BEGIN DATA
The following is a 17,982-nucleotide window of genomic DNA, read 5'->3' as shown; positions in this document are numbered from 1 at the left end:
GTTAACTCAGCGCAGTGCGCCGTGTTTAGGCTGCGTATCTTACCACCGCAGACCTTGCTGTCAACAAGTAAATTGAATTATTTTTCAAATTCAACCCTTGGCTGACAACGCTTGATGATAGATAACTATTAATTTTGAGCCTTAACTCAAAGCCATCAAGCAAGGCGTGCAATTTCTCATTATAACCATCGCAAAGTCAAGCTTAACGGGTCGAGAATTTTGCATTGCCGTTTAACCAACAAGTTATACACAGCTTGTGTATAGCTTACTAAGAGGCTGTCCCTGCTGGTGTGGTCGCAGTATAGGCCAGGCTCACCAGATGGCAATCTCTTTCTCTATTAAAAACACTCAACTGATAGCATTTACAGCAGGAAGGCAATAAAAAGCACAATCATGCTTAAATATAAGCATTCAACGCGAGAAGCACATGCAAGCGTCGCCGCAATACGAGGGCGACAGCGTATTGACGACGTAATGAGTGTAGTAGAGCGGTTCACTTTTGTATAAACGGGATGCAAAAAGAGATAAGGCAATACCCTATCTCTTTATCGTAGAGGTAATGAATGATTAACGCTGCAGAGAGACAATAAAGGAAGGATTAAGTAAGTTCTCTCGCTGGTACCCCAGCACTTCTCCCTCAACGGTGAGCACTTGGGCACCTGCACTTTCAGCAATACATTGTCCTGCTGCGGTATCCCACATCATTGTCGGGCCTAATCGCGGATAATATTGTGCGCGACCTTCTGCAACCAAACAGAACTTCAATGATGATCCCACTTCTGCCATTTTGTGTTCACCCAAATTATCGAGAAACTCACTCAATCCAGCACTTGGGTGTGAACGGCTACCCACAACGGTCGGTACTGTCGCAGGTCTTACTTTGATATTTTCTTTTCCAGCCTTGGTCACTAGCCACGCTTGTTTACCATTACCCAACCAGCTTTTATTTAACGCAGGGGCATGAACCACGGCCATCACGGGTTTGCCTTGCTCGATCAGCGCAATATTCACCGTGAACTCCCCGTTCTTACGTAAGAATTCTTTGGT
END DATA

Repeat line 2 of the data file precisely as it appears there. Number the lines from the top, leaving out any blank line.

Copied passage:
GTTAACTCAGCGCAGTGCGCCGTGTTTAGGCTGCGTATCTTACCACCGCAGACCTTGCTGTCAACAAGTAAATTGAATTATTTTTCAAATTCAACCCTTGGCTGACAACGCTTGATGATAGATAACTATTAATTTTGAGCCTTAACTCAAAGCCATCAAGCAAGGCGTGCAATTTCTCATTATAACCATCGCAAAGTCAAGCTTAACGGGTCGAGAATTTTGCATTGCCGTTTAACCAACAAGTTATACACAGCTTGTGTATAGCTTACTAAGAGGCTGTCCCTGCTGGTGTGGTCGCAGTATAGGCCAGGCTCACCAGATGGCAATCTCTTTCTCTATTAAAAACACTCAACTGATAGCATTTACAGCAGGAAGGCAATAAAAAGCACAATCATGCTTAAATATAAGCATTCAACGCGAGAAGCACATGCAAGCGTCGCCGCAATACGAGGGCGACAGCGTATTGACGACGTAATGAGTGTAGTAGAGCGGTTCACTTTTGTATAAACGGGATGCAAAAAGAGATAAGGCAATACCCTATCTCTTTATCGTAGAGGTAATGAATGATTAACGCTGCAGAGAGACAATAAAGGAAGGATTAAGTAAGTTCTCTCGCTGGTACCCCAGCACTTCTCCCTCAACGGTGAGCACTTGGGCACCTGCACTTTCAGCAATACATTGTCCTGCTGCGGTATCCCACATCATTGTCGGGCCTAATCGCGGATAATATTGTGCGCGACCTTCTGCAACCAAACAGAACTTCAATGATGATCCCACTTCTGCCATTTTGTGTTCACCCAAATTATCGAGAAACTCACTCAATCCAGCACTTGGGTGTGAACGGCTACCCACAACGGTCGGTACTGTCGCAGGTCTTACTTTGATATTTTCTTTTCCAGCCTTGGTCACTAGCCACGCTTGTTTACCATTACCCAACCAGCTTTTATTTAACGCAGGGGCATGAACCACGGCCATCACGGGTTTGCCTTGCTCGATCAGCGCAATATTCACCGTGAACTCCCCGTTCTTACGTAAGAATTCTTTGGT